Public feedback is open for Government-required speed limit changes

Published on 01 May 2023

Three lanes of cars heading into the city from Massey.

One of the key actions in the Government’s national road safety plan is to ensure there are safe speed limits around all schools by the end of 2027.

As we are the local road controlling authority for Palmerston North, we are responsible for consulting with our community on the streets near each school where these speed limits would be in place. We have proposed what this could look like for schools around our city, and we are now seeking public feedback on whether we’ve got this right.

Our Elected Members will then make a final decision after hearing your feedback. Following this, we need to send our interim plan to Waka Kotahi – NZ Transport Agency for certification. We plan to have the proposed speed limits in place by June 2024.

Chief Planning Officer David Murphy says there have been 1332 crashes within 200 metres of Palmerston North schools in the last 10 years, which is why speed limit changes are no longer restricted to the school gate and are now focused on the journey to and from school.

The Government requires us to change speed limits on the streets around each school using a combination of permanent and variable speed limits. Variable speed limits are electronic signs that apply during school pick up and drop off times only – which we are proposing on our busier roads. Most of these lower speed limits will be 30km/h. A handful of schools in 70km/h areas will be reduced to 60km/h.

“We want our children to get to school safely, whether they drive, walk, scooter, bike or catch the bus. Driving at safer speeds is one way we can achieve this. We all need to play our part to make Palmerston North a safer city, where kids can confidently get to school, people feel less vulnerable crossing the street and roads are safe for all road users.”

Come to a drop-in session and have your say by Friday 2 June.

We are holding several drop-in sessions at schools across the city in May to make it easier for parents to ask our team any questions. A list of these is below and on our Safer Speeds around Schools webpage.

You can make a submission on the same webpage, which includes maps of the proposed changes for all schools in the city. You can also submit at a drop-in session or by requesting a feedback form at one of our libraries.

Mr Murphy says about 23 percent of all fatal and serious crashes in Palmerston North have inappropriate speed as a contributing factor to the crash and the outcome of the crash.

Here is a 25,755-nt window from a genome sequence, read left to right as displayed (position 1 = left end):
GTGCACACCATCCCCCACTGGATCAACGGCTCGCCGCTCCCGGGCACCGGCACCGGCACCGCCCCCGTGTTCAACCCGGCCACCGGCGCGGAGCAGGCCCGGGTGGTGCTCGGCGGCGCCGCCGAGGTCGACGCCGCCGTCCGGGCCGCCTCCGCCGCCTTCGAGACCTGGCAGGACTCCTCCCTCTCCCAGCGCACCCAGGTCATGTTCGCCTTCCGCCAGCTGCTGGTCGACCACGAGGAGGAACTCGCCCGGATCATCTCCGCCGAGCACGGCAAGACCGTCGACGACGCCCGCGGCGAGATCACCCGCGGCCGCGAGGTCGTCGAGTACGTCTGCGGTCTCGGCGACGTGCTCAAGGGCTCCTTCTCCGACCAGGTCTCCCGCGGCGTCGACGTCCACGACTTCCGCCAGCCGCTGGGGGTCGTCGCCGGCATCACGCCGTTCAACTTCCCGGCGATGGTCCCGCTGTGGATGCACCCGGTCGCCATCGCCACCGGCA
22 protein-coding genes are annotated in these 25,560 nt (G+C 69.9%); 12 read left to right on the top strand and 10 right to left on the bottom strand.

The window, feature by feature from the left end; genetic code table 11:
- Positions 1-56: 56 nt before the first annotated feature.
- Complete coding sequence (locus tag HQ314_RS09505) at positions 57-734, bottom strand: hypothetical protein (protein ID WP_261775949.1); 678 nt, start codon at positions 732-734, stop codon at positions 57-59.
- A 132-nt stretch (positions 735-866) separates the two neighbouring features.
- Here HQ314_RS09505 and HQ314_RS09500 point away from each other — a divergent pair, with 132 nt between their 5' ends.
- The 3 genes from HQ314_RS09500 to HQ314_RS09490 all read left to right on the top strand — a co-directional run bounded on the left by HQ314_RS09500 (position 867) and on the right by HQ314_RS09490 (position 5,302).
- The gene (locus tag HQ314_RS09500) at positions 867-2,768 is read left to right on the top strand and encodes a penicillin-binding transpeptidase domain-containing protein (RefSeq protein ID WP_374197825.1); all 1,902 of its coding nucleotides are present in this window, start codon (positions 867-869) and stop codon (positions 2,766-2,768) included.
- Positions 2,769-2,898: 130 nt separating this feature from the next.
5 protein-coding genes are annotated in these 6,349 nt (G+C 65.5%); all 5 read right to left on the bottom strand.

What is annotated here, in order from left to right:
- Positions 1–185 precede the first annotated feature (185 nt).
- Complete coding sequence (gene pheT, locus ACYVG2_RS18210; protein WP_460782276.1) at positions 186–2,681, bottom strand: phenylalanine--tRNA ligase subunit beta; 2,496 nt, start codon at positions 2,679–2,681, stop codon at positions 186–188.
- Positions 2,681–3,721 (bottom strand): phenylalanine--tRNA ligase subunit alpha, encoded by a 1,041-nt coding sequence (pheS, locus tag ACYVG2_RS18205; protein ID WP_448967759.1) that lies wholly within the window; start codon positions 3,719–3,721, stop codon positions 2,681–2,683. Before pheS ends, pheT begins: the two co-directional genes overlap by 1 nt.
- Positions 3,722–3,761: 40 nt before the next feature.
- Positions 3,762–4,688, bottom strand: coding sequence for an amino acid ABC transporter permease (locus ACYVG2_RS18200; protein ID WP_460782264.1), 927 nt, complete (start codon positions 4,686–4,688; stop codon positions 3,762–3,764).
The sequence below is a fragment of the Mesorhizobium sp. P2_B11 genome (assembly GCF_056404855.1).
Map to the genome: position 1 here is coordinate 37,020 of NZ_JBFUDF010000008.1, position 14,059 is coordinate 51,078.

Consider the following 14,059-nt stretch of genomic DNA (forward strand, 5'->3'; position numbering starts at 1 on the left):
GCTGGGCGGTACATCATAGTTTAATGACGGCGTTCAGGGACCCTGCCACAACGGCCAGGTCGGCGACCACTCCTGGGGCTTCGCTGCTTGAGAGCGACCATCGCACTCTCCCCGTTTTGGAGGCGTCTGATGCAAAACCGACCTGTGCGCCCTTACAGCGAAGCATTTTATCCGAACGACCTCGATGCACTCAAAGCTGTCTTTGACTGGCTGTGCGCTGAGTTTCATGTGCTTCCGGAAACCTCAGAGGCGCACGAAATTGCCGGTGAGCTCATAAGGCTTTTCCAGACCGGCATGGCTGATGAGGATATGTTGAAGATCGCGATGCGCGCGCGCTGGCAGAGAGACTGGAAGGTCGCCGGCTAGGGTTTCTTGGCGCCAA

“We know reducing speed is the difference between a few broken bones and the loss of a life. If those drivers were travelling at a slower speed, those involved would have been more likely to walk away instead of being killed or suffering life changing injuries. Even when speed does not cause a crash, it’s always a factor in the severity of injury.”

The rule states new speed limit signs should be installed for at least 40 per cent of schools by June 2024, however, our interim plan is to have them all implemented by then.

The proposal to lower speed limits is supported by principals across the city.

Ross Intermediate Acting Principals Zayne Templeton and Geovanna Paine recall an incident outside the front of their school in which one of their pupils was pinned under a car at a pedestrian crossing.

“You just don’t forget that.”

Ms Paine says: “Schools weren’t designed around traffic needs. The issue is not outside the school gate, but it’s the surrounding roads that are of concern.”

Carncot Independent School Principal Owen Arnst says all his pupils are driven to and from school each day.

“Hence these drop off and pick up times are really critical times. We really all have a responsibility to look out for vulnerable road users. You don’t get a second chance.”

We’ll also be seeking feedback on more proposed speed changes soon.

The Government also requires us to look at speed limits in other busy areas, such as our city centre. We will be looking at those later this year and we will again seek public feedback.

Read more about the Government’s Road to Zero plan

The Government has a plan to reduce deaths and serious injuries on our roads by 40 per cent by 2030. To achieve this goal, they propose that safer speeds are needed.

The Land Transport Rule: Setting of Speed Limits 2022 came into effect on 19 May 2022. It introduces a new way of implementing speed management throughout New Zealand and makes the setting of speed limits more efficient for Councils, because it encourages a network-wide approach to setting speed limits and requires Councils to reduce speed limits around schools.

To read more about this work head to and to make a submission, visit